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How many new trees would we need to offset our carbon emissions?
Because of the complexity of the carbon cycle, the answer is not obvious. What is obvious, MIT experts say, is that we should not only plant more trees but also put much more effort into protecting existing forests.
June 16, 2022
As trees grow, they take in carbon from the air and store it in wood, plant matter, and in the soil, making them what scientists call “carbon sinks.” In this way, forests play an important role in the global carbon cycle by soaking up lots of carbon dioxide that would otherwise live in the atmosphere. Could we plant enough trees to absorb the amount of CO2 that Americans create and, in theory, cancel out our carbon emissions?
It’s tempting to think that a back-of-the-envelope calculation can deliver a ballpark answer. For example, studies have estimated an average American’s carbon footprint at around 16 tons of CO2 annually, one of the highest figures for any country because of the energy-intensive American lifestyle. A single mature tree, meanwhile, may take in about 50 pounds of carbon dioxide per year.1 At this rate, it would take 640 trees per person to account for all American emissions, which adds up to more than 200 billion trees. (A recent study estimated there are about 3 trillion trees on Earth right now.2) So that’s the answer, right?
The short answer is, no. In reality, the carbon math is much messier. As part of the planet’s natural carbon cycle, carbon sinks such as the forests and oceans absorb an enormous amount of naturally emitted CO2 as well as much of what humans create. Humanity’s emissions have tipped that natural cycle out of balance. And the enormous complexity of this system makes it perhaps impossible to say for sure how many new trees would be required to bring it back into balance.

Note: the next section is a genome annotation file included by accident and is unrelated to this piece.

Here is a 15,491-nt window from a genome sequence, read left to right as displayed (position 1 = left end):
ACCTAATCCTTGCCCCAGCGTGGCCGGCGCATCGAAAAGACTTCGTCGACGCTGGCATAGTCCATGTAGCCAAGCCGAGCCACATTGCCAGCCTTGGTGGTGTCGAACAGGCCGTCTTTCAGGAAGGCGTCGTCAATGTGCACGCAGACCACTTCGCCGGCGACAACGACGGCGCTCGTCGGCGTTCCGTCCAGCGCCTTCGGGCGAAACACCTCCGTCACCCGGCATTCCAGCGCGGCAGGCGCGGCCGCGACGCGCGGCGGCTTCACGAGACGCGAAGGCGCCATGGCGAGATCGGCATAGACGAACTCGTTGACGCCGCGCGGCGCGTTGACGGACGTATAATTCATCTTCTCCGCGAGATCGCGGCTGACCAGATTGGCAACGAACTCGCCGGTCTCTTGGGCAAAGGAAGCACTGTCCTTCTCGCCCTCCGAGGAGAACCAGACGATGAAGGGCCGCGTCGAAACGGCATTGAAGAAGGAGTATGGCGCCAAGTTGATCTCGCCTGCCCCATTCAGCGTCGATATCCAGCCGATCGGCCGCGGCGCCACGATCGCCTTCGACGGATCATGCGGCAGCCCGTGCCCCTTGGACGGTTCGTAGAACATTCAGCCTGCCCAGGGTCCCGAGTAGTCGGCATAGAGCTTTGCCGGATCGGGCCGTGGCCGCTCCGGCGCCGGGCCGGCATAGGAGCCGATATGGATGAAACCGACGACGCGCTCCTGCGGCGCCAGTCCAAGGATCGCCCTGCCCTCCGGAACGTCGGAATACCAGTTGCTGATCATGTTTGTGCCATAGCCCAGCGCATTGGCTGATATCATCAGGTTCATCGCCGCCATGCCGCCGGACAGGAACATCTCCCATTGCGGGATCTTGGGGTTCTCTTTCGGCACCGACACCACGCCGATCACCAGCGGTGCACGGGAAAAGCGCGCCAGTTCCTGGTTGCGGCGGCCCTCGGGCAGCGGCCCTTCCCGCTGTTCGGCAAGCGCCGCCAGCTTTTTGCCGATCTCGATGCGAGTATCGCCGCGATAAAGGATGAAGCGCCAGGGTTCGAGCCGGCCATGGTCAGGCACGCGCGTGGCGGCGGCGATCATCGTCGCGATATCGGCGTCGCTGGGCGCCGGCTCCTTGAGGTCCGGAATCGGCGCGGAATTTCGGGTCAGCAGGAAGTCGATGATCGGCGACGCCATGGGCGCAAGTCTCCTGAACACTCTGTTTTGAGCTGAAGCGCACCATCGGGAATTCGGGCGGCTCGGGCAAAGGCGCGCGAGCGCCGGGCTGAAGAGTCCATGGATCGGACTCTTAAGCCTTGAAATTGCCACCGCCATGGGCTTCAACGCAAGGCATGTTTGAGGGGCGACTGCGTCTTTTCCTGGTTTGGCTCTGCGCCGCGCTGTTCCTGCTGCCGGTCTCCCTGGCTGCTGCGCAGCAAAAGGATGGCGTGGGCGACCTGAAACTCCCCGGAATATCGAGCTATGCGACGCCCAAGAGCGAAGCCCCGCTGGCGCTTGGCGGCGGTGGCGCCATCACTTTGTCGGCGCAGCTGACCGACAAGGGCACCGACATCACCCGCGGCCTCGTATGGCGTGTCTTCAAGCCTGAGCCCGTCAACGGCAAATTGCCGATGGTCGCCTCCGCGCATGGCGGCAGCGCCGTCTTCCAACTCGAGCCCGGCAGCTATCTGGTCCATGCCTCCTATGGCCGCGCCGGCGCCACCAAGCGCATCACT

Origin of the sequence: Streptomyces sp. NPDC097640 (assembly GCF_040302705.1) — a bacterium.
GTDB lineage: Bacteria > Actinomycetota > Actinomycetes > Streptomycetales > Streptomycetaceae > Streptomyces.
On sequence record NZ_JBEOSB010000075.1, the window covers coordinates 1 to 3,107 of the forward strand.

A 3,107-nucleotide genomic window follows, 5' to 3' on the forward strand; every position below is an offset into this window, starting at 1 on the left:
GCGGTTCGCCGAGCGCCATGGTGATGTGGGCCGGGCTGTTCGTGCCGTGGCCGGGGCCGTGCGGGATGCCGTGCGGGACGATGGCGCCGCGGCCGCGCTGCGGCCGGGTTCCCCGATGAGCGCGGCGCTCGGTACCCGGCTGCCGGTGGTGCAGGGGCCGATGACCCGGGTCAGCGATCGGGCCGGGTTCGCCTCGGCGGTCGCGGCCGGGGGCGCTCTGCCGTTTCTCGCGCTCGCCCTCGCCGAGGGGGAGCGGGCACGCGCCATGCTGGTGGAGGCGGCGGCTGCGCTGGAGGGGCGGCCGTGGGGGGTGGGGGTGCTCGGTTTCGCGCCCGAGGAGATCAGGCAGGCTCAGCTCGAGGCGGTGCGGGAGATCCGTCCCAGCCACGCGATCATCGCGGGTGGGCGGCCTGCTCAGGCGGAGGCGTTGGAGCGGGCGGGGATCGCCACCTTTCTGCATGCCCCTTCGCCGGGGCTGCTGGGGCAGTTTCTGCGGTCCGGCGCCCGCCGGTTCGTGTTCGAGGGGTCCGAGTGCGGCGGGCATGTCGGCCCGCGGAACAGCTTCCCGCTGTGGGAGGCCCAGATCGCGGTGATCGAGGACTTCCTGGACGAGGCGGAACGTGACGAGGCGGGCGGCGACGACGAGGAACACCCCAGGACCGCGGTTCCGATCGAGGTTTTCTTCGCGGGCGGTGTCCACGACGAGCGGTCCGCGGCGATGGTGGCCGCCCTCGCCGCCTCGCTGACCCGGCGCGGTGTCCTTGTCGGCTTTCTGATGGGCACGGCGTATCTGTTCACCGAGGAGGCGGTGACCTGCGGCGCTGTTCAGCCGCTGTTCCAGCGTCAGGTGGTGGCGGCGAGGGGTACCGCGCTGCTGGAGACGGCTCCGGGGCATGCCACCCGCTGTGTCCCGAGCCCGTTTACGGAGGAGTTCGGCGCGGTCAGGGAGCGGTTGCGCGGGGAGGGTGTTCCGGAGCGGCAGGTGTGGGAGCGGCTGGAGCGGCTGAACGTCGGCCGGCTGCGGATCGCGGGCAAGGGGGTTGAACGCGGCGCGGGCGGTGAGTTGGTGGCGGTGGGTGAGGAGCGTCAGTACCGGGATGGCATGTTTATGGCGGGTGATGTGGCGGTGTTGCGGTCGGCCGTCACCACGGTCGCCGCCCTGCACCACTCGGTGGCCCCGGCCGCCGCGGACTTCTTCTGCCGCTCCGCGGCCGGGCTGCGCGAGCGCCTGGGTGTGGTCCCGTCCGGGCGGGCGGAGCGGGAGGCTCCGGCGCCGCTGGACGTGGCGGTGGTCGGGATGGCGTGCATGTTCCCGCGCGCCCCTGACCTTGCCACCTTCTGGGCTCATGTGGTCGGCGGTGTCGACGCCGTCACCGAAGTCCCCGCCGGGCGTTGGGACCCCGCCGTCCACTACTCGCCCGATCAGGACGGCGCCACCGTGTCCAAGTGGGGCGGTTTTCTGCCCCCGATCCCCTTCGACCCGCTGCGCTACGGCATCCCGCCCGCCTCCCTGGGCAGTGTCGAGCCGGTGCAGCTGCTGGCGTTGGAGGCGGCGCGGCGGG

MIT professor of civil and environmental engineering Charles Harvey explains that although it is a good idea for the world to plant many more trees, the truth is much more complicated than assuming more trees can cancel out our emissions. One key question is: How much treeless land is available for planting? Dense forests once covered the American Midwest, for example. They could grow there again, but much of that treeless land is now used for cities, agriculture, and industry.
Even if the United States could find the space to plant about 200 billion new trees, Harvey notes, it would not reap the climate benefits immediately. The faster trees are growing, the more carbon they can suck up, which means new growth is not as valuable as a carbon sink as are longstanding forests. There’s another problem, too: Trees don’t last forever. When they die and decay, burn in a wildfire, or are chopped down and burned for fuel, trees release all the CO2 they’ve been hiding away. (There are exceptions to this rule: Harvey studies peat forests in places like the peat swamp forests of Borneo, where biomass accumulates on the forest floor rather than fully decaying and releasing its CO2. But most forests cannot theoretically sequester carbon forever.)
It is also not clear that trees could continue to soak up CO2 indefinitely if humans continue our emissions unabated. Trees need not only carbon dioxide but also nutrients from the soil like nitrogen and phosphorus to grow. Research by César Terrer, MIT assistant professor of civil and environmental engineering, has shown that trees will need much more of both nutrients to balance their diets as the CO2 concentration in the atmosphere increases. If the soil does not have enough, that could curtail how much new CO2 a tree is able to store.
For all these reasons, Harvey says, a society could get more bang for its buck by focusing on preserving existing forests rather than prioritizing new growth as a way to offset emissions.
“Planting trees where they aren't is often a good idea, and that will take up CO2,” Harvey says. “But a much more efficient thing to do, to have a larger effect for the same effort, is to stop cutting down trees. It's almost silly to think about [planting a huge number of new trees] while we're just burning and destroying them everywhere, releasing carbon at rates that are much higher than what new growth would take up.”
Thank you to Robert August Dow of Columbus, Georgia, for the question. You can submit your own question to Ask MIT Climate here.
1 European Environment Agency: Trees help tackle climate change. Accessed June 16, 2022.
2 Crowther, T., Glick, H., Covey, K. et al. "Mapping tree density at a global scale." Nature, vol. 525, 2015. doi:10.1038/nature14967